The Seeker

A Meta-Cognitive Journal About Writing… Plus Other Stuff

SGT. Danger: The Forsaken One

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Nathan Geist is currently serving as a Chaplain Assistant in the Army. He is a 2005 graduate of Zion-Benton Township High School, has studied for 3 years at Southern Illinois University, and recently appeared in the film The Promotion. Sgt. Geist has been a periodic contributor to The Seeker since September, 2008 as he fulfills a tour of duty in Afghanistan.

I woke up to the sunlight seeping through the holes in the tent. It was a bright and beautiful Kabul morning on August 29th, but I had no will to wake up. God has forsaken me, and I was angry with Him. I was already told that I wouldn’t be flying out of Afghanistan until September 2nd, and flying “home” home wouldn’t happen for who knows how long. There was no use in hoping for an early release at this point: unless the company commander’s heart suddenly changed and allowed me to go home, and I somehow got manifested for a mystery flight that no one had known about until today, then I wouldn’t be going home early. Simply put, my departure from Afghanistan happening before September was impossible at this point.

I had departed Herat and arrived at Camp Phoenix just six days earlier. When I arrived, I was met by the head chaplain of the 33rd Brigade, CH Guy. He is the officer who decides when my mission is complete, and when so many of you fulfilled my request of praying for changed hearts within the 33rd Brigade leaders, he is the first person that God needed to touch. If his heart wasn’t changed and willing to send me home early, then the buck stopped there.

But the buck didn’t stop there. Because, when I walked into CH Guy’s office, the first thing he relayed to me was that he was going to do what he could to let me go home early because I was enrolled in my final year of college. He told me that I had sacrificed enough by already missing what could have been my graduation year. He told me to focus on getting home as quickly as I could, which was an order that I was eager to fulfill.

After CH Guy agreed to let me go home, he had to talk over the issue with two leaders that had much more authority, that being the Chief of Staff of Task Force Phoenix, as well as the Colonel who was taking care of all flight manifests. Both leaders had tender hearts; they sympathized with my situation and agreed to get me home on an earlier flight than I was originally scheduled.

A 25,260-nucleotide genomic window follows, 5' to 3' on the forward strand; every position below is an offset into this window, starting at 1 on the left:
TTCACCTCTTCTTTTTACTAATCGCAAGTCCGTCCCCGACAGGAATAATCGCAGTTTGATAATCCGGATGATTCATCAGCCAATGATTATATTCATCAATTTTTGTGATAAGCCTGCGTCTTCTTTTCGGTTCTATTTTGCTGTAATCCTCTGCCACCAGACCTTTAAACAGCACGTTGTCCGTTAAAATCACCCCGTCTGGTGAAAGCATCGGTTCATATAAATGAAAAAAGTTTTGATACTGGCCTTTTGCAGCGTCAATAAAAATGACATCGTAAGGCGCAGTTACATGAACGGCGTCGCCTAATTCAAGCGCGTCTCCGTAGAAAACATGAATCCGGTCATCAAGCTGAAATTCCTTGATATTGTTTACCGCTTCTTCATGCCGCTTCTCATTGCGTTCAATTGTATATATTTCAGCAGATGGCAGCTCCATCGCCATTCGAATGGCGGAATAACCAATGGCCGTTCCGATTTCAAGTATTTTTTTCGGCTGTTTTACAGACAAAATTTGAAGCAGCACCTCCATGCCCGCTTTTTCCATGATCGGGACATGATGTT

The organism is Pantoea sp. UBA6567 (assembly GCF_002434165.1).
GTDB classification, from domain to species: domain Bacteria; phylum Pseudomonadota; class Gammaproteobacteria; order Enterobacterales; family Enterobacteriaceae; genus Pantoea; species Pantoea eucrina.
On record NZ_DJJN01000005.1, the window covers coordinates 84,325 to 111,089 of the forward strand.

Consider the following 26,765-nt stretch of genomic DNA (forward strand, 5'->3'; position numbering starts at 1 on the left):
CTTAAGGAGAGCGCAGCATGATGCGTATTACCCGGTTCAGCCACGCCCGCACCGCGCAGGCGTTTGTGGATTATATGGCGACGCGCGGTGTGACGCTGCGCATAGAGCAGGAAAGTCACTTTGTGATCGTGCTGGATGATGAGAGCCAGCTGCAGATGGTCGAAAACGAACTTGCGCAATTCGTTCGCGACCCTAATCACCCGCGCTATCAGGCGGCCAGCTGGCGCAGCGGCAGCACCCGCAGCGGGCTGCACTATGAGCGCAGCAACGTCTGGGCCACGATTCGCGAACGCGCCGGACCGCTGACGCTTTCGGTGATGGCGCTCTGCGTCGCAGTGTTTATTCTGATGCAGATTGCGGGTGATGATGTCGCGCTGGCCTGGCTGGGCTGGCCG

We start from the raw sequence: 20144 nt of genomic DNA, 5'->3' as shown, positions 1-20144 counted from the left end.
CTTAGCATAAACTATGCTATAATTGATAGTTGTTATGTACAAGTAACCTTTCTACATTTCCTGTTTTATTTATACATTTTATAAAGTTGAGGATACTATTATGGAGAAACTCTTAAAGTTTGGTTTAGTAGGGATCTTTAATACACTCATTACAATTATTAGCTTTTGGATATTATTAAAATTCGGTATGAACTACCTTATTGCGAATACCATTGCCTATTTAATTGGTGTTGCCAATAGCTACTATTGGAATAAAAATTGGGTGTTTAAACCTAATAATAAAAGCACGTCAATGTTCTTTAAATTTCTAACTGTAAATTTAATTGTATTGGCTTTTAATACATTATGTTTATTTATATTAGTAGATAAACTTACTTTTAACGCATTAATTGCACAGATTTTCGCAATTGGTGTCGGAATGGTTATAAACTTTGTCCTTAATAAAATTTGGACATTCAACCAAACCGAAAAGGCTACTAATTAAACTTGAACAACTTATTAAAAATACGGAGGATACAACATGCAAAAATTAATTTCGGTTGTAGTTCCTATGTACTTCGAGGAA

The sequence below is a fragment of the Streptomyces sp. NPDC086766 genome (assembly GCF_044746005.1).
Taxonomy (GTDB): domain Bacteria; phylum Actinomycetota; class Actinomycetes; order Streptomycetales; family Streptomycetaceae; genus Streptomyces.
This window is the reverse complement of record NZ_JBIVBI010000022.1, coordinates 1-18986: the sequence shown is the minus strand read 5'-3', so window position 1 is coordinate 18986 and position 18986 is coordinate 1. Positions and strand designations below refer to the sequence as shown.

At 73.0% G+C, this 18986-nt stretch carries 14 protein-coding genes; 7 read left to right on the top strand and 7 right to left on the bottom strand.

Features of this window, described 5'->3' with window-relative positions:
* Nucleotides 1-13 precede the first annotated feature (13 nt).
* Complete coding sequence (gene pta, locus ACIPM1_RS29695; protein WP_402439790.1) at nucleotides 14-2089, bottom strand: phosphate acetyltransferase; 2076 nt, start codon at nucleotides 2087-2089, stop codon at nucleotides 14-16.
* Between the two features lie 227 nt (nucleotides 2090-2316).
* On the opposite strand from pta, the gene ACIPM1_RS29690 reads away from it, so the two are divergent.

But not everyone had a tender heart. When I approached my company commander and told her that the higher-ups authorized me to leave early, she shot the idea down. She said that she was not going to consider me a special case, and wouldn’t let me go home before September. She told me that I was scheduled for a September 2nd flight out of Afghanistan, and although that was still earlier than I was originally scheduled, it wasn’t before September as I had thought I heard God tell me. I was disappointed, but trusted that God would still find a way to get me on a flight earlier than September 2nd.

In the days that followed, I went through the motions of outprocessing in hopes that if I suddenly had a flight that I could get on, then I wouldn’t be unprepared to leave. And so, after turning in the same exact unspent bullets that I was issued back in December, I was ready to go at a moment’s notice in case the company commander’s heart changed. During those days, I constantly anticipated hearing of some kind of deliverance that I would be granted, but it never came. The only significant communication I got was an email from a college professor informing me that my absence was unacceptable, and he was going to drop me from his class– a class that I needed to obtain my degree.

In hopes that my plight would be the catalyst to cause her heart to become tender, I told my company commander that my course enrollment was at stake. She essentially told me that my issues with my school were my problem, not hers.

And that’s why I woke up on September 29th feeling a sensation similar to that of a drunkard who has abandoned all hope. I finally got out of bed as lunch was nearing and went to the computer lab to check my emails. But while I was doing that, my chaplain, CH Pace, told me that some changes had been made and that I need to finish outprocessing. I told him that I was already done with all that, but I left the computer lab anyway to straighten out whoever was telling me to do something I had already done.